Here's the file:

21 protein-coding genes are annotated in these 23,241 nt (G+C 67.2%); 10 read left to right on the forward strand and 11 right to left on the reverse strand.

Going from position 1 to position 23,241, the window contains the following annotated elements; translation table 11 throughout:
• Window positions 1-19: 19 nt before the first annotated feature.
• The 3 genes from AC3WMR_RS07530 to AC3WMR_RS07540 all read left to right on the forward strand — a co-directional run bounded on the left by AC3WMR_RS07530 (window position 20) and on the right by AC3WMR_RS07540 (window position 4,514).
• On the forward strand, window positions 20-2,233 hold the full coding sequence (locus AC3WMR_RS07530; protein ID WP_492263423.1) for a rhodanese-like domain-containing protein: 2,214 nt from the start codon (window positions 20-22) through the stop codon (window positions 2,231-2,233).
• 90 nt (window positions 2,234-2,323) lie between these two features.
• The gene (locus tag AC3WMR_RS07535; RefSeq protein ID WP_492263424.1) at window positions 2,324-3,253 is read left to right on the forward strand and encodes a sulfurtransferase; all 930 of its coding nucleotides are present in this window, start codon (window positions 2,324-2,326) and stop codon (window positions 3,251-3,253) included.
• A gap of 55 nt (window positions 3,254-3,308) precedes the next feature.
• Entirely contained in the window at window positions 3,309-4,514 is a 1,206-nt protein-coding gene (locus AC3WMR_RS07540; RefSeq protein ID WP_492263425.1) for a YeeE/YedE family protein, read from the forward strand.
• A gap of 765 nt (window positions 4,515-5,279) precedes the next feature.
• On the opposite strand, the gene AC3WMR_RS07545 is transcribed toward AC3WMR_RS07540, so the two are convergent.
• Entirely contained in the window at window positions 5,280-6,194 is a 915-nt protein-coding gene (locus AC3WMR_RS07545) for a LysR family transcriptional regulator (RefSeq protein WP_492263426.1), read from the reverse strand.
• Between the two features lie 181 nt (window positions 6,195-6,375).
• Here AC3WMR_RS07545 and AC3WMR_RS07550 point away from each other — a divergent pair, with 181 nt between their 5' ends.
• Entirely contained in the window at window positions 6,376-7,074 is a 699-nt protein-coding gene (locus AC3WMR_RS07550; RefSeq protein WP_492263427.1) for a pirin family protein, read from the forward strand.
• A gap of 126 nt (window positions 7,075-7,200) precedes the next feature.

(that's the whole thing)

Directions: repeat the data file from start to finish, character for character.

21 protein-coding genes are annotated in these 23,241 nt (G+C 67.2%); 10 read left to right on the forward strand and 11 right to left on the reverse strand.

Going from position 1 to position 23,241, the window contains the following annotated elements; translation table 11 throughout:
• Window positions 1-19: 19 nt before the first annotated feature.
• The 3 genes from AC3WMR_RS07530 to AC3WMR_RS07540 all read left to right on the forward strand — a co-directional run bounded on the left by AC3WMR_RS07530 (window position 20) and on the right by AC3WMR_RS07540 (window position 4,514).
• On the forward strand, window positions 20-2,233 hold the full coding sequence (locus AC3WMR_RS07530; protein ID WP_492263423.1) for a rhodanese-like domain-containing protein: 2,214 nt from the start codon (window positions 20-22) through the stop codon (window positions 2,231-2,233).
• 90 nt (window positions 2,234-2,323) lie between these two features.
• The gene (locus tag AC3WMR_RS07535; RefSeq protein ID WP_492263424.1) at window positions 2,324-3,253 is read left to right on the forward strand and encodes a sulfurtransferase; all 930 of its coding nucleotides are present in this window, start codon (window positions 2,324-2,326) and stop codon (window positions 3,251-3,253) included.
• A gap of 55 nt (window positions 3,254-3,308) precedes the next feature.
• Entirely contained in the window at window positions 3,309-4,514 is a 1,206-nt protein-coding gene (locus AC3WMR_RS07540; RefSeq protein ID WP_492263425.1) for a YeeE/YedE family protein, read from the forward strand.
• A gap of 765 nt (window positions 4,515-5,279) precedes the next feature.
• On the opposite strand, the gene AC3WMR_RS07545 is transcribed toward AC3WMR_RS07540, so the two are convergent.
• Entirely contained in the window at window positions 5,280-6,194 is a 915-nt protein-coding gene (locus AC3WMR_RS07545) for a LysR family transcriptional regulator (RefSeq protein WP_492263426.1), read from the reverse strand.
• Between the two features lie 181 nt (window positions 6,195-6,375).
• Here AC3WMR_RS07545 and AC3WMR_RS07550 point away from each other — a divergent pair, with 181 nt between their 5' ends.
• Entirely contained in the window at window positions 6,376-7,074 is a 699-nt protein-coding gene (locus AC3WMR_RS07550; RefSeq protein WP_492263427.1) for a pirin family protein, read from the forward strand.
• A gap of 126 nt (window positions 7,075-7,200) precedes the next feature.